Every day is different, I can wake up thinking I will be doing one thing and something else comes up that requires my attention. I enjoy that my role is varied, that it can be fast paced and offers challenges both from a technical perspective and also in terms of soft skills. I feel that we make a difference for others which is very gratifying.

What is one (or several) proudest moments in your career?

I have a passion for people, helping them to grow and unleashing their potential. During my previous leadership roles, I was fortunate to be in a company that valued and focused on leadership development.

Developing a highly engaged and high performing team and seeing them grow and thrive.

Being nominated for leader of the year as part of the Ballance People awards, awarded highly commended.

Being asked to speak at a Women in Finance and Accounting Leadership conference. I felt honoured to be asked to share my leadership experiences with other woman leaders.

How can we make leadership roles more accessible, particularly to women?

In my experience with hiring key roles, we never looked to gender but rather it was the best person for the role.

I think one of the biggest things that keeps women out of leadership roles is our inner critic. It is far too loud for many of us, and keeps us from backing ourselves and taking the next steps in our leadership careers. Understanding the inner critic, imposter syndrome and having trusted mentors that you can talk through with, will give women more confidence to put their hat in the ring.

How can we as a business community encourage women to get into senior leadership positions?

What helped me to grow in my leadership journey was having trusted mentors and coaches who gave me honest feedback on my development. Sometimes we have to feel the fear and take the next step anyway.  They were and still are some of my biggest advocates who helped me to believe in myself and quieten my inner critic.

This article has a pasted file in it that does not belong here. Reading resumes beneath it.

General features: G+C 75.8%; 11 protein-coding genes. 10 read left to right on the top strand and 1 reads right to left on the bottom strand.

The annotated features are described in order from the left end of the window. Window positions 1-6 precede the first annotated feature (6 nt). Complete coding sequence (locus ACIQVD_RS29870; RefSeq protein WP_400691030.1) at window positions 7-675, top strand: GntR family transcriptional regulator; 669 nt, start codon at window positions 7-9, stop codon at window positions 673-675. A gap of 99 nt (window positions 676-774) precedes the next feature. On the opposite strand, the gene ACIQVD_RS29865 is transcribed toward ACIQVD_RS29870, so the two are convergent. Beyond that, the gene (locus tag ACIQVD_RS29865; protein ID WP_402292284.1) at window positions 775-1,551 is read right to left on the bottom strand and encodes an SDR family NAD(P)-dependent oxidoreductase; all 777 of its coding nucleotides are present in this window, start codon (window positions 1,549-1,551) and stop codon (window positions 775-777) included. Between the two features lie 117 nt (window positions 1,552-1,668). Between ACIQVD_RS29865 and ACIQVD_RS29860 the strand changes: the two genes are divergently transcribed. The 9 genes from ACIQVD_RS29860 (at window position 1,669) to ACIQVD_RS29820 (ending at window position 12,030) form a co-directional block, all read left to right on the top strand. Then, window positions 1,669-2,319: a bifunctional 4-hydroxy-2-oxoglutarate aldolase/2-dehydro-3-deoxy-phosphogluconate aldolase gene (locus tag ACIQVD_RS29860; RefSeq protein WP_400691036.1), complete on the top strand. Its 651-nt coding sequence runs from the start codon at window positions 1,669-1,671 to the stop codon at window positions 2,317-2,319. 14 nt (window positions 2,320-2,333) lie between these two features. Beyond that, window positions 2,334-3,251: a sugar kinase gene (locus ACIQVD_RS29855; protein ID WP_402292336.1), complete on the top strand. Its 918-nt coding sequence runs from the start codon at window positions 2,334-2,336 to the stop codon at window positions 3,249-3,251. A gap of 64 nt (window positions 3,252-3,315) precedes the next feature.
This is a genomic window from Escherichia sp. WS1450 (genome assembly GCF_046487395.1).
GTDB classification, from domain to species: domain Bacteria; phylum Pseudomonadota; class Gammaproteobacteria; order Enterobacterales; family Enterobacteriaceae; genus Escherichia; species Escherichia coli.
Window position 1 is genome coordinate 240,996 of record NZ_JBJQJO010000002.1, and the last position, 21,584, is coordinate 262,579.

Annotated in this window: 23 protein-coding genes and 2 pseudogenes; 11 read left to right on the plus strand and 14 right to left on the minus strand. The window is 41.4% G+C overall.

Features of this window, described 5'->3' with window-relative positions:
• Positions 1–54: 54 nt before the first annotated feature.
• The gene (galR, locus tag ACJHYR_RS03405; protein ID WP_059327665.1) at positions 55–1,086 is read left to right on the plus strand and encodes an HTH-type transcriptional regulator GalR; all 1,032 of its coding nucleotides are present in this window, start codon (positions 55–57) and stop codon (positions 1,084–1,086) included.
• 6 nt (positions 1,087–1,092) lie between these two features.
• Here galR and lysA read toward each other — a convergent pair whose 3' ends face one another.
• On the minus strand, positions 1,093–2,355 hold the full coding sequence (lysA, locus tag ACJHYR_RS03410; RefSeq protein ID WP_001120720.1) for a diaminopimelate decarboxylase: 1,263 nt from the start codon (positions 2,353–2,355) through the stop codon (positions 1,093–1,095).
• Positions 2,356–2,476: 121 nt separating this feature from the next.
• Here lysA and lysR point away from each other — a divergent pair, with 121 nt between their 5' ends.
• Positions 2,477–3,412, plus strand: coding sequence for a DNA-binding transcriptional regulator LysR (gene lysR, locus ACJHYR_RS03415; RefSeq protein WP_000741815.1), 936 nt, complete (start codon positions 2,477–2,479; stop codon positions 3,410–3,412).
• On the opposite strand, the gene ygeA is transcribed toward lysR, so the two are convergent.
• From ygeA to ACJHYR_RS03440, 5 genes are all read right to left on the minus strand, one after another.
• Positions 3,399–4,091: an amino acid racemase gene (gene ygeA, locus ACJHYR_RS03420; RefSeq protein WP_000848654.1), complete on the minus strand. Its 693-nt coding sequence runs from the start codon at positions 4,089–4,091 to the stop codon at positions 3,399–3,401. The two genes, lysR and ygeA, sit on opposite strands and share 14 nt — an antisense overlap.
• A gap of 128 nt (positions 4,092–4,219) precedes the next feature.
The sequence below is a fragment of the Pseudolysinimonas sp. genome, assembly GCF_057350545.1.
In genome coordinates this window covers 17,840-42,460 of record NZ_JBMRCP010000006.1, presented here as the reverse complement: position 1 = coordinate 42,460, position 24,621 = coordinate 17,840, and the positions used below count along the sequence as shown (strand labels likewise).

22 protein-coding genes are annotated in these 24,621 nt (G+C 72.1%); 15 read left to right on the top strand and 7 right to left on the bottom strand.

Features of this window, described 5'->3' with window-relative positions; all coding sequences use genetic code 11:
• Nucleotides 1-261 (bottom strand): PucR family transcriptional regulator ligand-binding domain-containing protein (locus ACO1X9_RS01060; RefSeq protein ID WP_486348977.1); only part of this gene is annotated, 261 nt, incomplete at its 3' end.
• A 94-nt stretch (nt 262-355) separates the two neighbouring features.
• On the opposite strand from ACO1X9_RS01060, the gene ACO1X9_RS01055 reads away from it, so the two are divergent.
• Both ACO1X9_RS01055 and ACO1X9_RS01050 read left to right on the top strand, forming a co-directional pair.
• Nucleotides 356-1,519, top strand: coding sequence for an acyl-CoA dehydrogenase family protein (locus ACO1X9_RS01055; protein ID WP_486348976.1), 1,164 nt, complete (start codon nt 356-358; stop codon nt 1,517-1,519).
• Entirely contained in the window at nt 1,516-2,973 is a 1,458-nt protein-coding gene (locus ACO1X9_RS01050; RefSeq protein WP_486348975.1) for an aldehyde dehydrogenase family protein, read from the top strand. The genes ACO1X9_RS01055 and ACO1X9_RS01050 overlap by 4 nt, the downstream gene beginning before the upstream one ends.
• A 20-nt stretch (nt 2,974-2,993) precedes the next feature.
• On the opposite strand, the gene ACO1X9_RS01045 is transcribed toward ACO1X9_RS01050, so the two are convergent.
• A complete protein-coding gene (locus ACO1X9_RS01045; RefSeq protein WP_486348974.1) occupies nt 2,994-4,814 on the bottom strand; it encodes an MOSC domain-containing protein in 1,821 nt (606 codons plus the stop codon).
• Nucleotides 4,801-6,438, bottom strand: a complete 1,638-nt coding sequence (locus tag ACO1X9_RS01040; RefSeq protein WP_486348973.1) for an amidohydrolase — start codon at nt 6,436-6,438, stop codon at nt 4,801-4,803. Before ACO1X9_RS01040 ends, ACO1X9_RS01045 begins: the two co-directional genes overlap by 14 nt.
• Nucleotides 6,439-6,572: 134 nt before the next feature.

I think it is important to journey alongside upcoming women in business to encourage, coach, mentor and to give back for all of the support we have had in helping us to get to where we are. There is nothing more rewarding than seeing someone you have helped being successful in their leadership.

What are some advantages of having women in senior positions? What perspectives do they bring to the table?

Women have a lot to offer, some of the amazing women leaders I have had the pleasure of working with are highly capable and emotionally intelligent. Women think differently, it is not better or worse, but it offers a different perspective leading to innovative ideas. Women can connect more with their soft skills and this is a powerful tool in our toolkits, enabling us to connect with others and to influence.

What are your professional goals?

Continually grow and develop as a highly reputable business advisor that works alongside our clients to help grow their businesses and interests.

Be passionate and love what I do.

Support women in business to reach their potential, through mentoring and coaching. I have been fortunate in this regard, and I would like to help other women on their development paths.

When you’re not at work, how do you like to spend your time?

Enjoy spending quality time with family and friends.

I am a passionate runner and you can find me pounding the pavements around the Bay for about 40km/week.

Love spending time with my partner out in the bush, whether going for a walk or stalking for deer, time out on the water enjoying what the beautiful Bay has to offer. My favourite place to go on the boat is anchoring in Sou’ East Bay of Mayor Island (Tūhua) after an evening fish, waking up to the serenity, bird song and beauty of the bay and going for a morning SUP.

Hot topic: Using LEGO® Serious Play (LSP) for businesses
Member Profile: Wayne Pittams (IPMS)

Related articles